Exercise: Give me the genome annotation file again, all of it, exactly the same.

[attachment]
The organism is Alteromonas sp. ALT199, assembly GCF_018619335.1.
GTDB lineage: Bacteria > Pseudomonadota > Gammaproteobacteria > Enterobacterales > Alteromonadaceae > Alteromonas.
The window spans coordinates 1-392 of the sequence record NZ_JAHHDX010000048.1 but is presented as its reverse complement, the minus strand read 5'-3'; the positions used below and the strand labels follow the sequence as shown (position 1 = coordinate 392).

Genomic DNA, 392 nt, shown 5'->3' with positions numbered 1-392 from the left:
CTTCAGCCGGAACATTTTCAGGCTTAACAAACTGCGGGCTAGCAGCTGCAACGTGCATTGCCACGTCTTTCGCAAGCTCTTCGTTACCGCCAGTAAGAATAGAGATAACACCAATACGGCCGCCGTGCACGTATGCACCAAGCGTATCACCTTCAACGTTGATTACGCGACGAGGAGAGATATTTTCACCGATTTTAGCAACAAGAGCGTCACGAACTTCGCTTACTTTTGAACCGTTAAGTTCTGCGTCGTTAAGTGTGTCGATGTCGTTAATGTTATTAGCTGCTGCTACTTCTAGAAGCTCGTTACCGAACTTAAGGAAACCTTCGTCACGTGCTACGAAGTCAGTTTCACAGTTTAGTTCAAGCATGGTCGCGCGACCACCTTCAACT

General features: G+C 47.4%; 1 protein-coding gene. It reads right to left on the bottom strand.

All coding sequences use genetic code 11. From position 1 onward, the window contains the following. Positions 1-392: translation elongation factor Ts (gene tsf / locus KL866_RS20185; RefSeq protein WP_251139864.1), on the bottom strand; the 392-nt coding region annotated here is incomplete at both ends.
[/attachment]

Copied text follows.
The organism is Alteromonas sp. ALT199, assembly GCF_018619335.1.
GTDB lineage: Bacteria > Pseudomonadota > Gammaproteobacteria > Enterobacterales > Alteromonadaceae > Alteromonas.
The window spans coordinates 1-392 of the sequence record NZ_JAHHDX010000048.1 but is presented as its reverse complement, the minus strand read 5'-3'; the positions used below and the strand labels follow the sequence as shown (position 1 = coordinate 392).

Genomic DNA, 392 nt, shown 5'->3' with positions numbered 1-392 from the left:
CTTCAGCCGGAACATTTTCAGGCTTAACAAACTGCGGGCTAGCAGCTGCAACGTGCATTGCCACGTCTTTCGCAAGCTCTTCGTTACCGCCAGTAAGAATAGAGATAACACCAATACGGCCGCCGTGCACGTATGCACCAAGCGTATCACCTTCAACGTTGATTACGCGACGAGGAGAGATATTTTCACCGATTTTAGCAACAAGAGCGTCACGAACTTCGCTTACTTTTGAACCGTTAAGTTCTGCGTCGTTAAGTGTGTCGATGTCGTTAATGTTATTAGCTGCTGCTACTTCTAGAAGCTCGTTACCGAACTTAAGGAAACCTTCGTCACGTGCTACGAAGTCAGTTTCACAGTTTAGTTCAAGCATGGTCGCGCGACCACCTTCAACT

General features: G+C 47.4%; 1 protein-coding gene. It reads right to left on the bottom strand.

All coding sequences use genetic code 11. From position 1 onward, the window contains the following. Positions 1-392: translation elongation factor Ts (gene tsf / locus KL866_RS20185; RefSeq protein WP_251139864.1), on the bottom strand; the 392-nt coding region annotated here is incomplete at both ends.